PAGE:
This past Friday, as you may recall, Donny and I went into Ariella's class to do the Kochav Nolad activity. Well, I must say we pulled it off with panache. Or something. At least, the kids had fun. Well, I think they did. I mean, overall Pictionary seemed to go well. Maybe.
The only glitch was that the words I had chosen, despite trying my hardest to pick easy ones, were often above the artistic capabilities of seven-year-olds. The funniest were the body parts. I had many cards which named a body part - ear, eye, nose, finger, etc. - figuring those were easy to draw. The problem was that these children are very literal. So the first one came up and had "finger." So she drew a finger. That's it. A line that went up, curved around, and came back down. No hand, no knuckle or fingernail. It could have been a missile, a glue stick, or a pen. And the poor kid couldn't figure out why no one could guess it. I tried to explain to her to draw the entire hand, but then, the time ran out. (And in case you weren't sure if the time was up, luckily, there were 31 first graders to scream, "NIGMAR HAZMAN!!!!!!!") The kid who got "nose?" Drew a circle. Then looked at her team hopefully. Strangely, they weren't able to figure it out. For "tongue" we had a "U" and "ear" was a little hook. I attempted to explain to the class that if they got a body part they should draw the entire face and then an arrow to the part. But this was beyond them. However, their eagle eyes noticed if I inadvertently held the timer to the side, thus allowing the other team more time. So they have their talents, these first graders.
Anyway, kol hakavod to all you first grade teachers out there. They are quite the handful, although it was very cute how the class stood up when we walked in. As they stood there fidgeting, Moriah, the teacher, had to whisper to me, "Um, they're waiting for you to tell them they can sit." Cool.
And Ariella informed me of only one child who laughed at me. Huzzah! as they say.
In other news, Yaakov had the thrill of his life yesterday. On Friday, he brought home from the class library his all-time favorite book, "Tiras Cham." Technically this means "Hot Corn" though it refers to corn on the cob. It is one of those Israeli children's classics, comparable to "Cat in the Hat" or "People Magazine."
Yaakov looooooves this book. He must have taken it out 3 or 4 times. I, however, am not such a fan. I have found that Israeli children's books are very....strange. Lots of non-sequiturs and plot developments that make you go, "Huh?"
For example, in what might be my least favorite "classic," a book called "Shmulikpod" (about a porcupine), there are so many random plot points that I'm not even sure what the point of the story is suppoesd to be. A boy is sick. Then, a porcupine comes. The boy makes fun of how the porcupine looks. The porcupine makes fun of how the boy looks. Berries are consumed and become stuck on the porcupine's quills. The porcupine is homesick. He goes home. Like I said, "Huh?"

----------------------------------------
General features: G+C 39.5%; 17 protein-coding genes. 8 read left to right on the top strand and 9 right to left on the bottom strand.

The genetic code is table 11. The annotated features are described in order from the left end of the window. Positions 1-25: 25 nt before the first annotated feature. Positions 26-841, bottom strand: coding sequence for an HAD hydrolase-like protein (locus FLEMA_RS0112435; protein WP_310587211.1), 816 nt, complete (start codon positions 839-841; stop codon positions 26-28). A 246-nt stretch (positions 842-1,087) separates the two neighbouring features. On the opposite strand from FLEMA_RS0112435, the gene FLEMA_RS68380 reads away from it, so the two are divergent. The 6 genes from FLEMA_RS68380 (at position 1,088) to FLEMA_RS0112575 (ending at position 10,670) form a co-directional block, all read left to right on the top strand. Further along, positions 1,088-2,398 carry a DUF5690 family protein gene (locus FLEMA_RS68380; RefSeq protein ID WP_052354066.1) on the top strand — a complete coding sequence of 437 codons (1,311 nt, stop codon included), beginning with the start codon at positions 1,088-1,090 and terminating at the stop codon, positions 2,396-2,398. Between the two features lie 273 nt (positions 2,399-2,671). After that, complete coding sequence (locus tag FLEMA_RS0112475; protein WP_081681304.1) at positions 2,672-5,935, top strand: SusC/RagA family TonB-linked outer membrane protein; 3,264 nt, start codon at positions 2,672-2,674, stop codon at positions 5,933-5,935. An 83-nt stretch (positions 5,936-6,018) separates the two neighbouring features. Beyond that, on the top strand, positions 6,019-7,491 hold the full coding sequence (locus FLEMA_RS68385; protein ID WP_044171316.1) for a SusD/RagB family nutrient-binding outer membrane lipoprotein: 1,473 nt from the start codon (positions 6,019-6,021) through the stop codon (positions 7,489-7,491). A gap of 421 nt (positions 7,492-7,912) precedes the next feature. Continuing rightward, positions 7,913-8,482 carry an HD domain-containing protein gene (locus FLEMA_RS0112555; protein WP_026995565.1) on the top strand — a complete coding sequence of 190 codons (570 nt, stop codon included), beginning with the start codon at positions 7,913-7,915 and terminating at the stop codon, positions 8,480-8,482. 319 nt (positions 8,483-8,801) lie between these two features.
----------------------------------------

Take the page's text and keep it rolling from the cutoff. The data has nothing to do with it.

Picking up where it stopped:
So back to "Hot Corn." At the beginning, we are introduced to Ofir, who loves to sing a little ditty about tiras cham. Even better, on a hot summer day, he loves to EAT tiras cham. (As a friend of mine pointed out, this is perhaps the book's greatest flaw. Wouldn't he rather eat an artik on a hot summer day???)
So there is Ofir, singing away about his tiras cham. Soon, a gaggle of other children join him on his march, each one with a different instrument, all enthusiastically singing the song. (It goes like this: Bim bam bam bam, tiras cham, tiras cham, bim bam bam. Occasionally, for excitement, the "tiras" and "bim" lines are flipped. Can you handle that?)
Then, they arrive at Ofir's house. Here's where it gets fun. No one is home! There is no tiras cham for the children to eat! So, naturally, being raised in the Land of Clasping Your Fingers Together and Shaking Them At People, the children attack Ofir! "Chutzpah!" they yell at him. "You promised us tiras cham and now you're reneging???!!!"
Ofir is sad and tries to explain that he never quite promised them corn, he just likes singing about it. "Never mind," the children sniff at him. They do an about-face and head over to the house of the sabba of one of the other children. All is forgiven, Ofir is back in their good graces and they all sing merrily as they march to Sabba's. Luckily, when they get there, Sabba is waiting with a big pot of tiras cham! How did he know! Chow down! Everyone munches and keeps on singing the song until the corn is gone. Then, the story is finished until Yaakov requests that you read it AGAIN. (If you see me on the street muttering "tiras cham, bim bam bam" to myself, just join in!)
Yesterday, I happened to have bought some corn on the cob at the store. Well, Yaakov was crazed with delight when he saw this. Because this meant that we could EAT tiras cham while we READ "Tiras Cham." And so we did. I had to keep reading the book until Yaakov's tiras was finished. Anyway, I do believe this is the highlight of his young life to date. And, we got to do it again tonight!
Too bad they don't make a book called, "Bim bam bam, whatever Mommy made for dinner, whatever Mommy made for dinner, bim bam bam."
Meanwhile, my sister Leezy seems to recall that last year when she was pregnant, I called her frequently to ask if she'd had the baby yet. You know, to annoy her. It's what sisters do. So she is not wasting this opportunity to call every afternoon and greet me with, "Didja have the baby yet?" Ariella often answers these phone calls, because she has become the Rose Household Secretary. One day, she said in expaseration to Leezy, "Listen Aunt Leezy. Why don't I call you when Mommy has the baby? Then you can stop calling and asking every single day!"
Clearly, Ariella still needs to hone the fine art of revenge.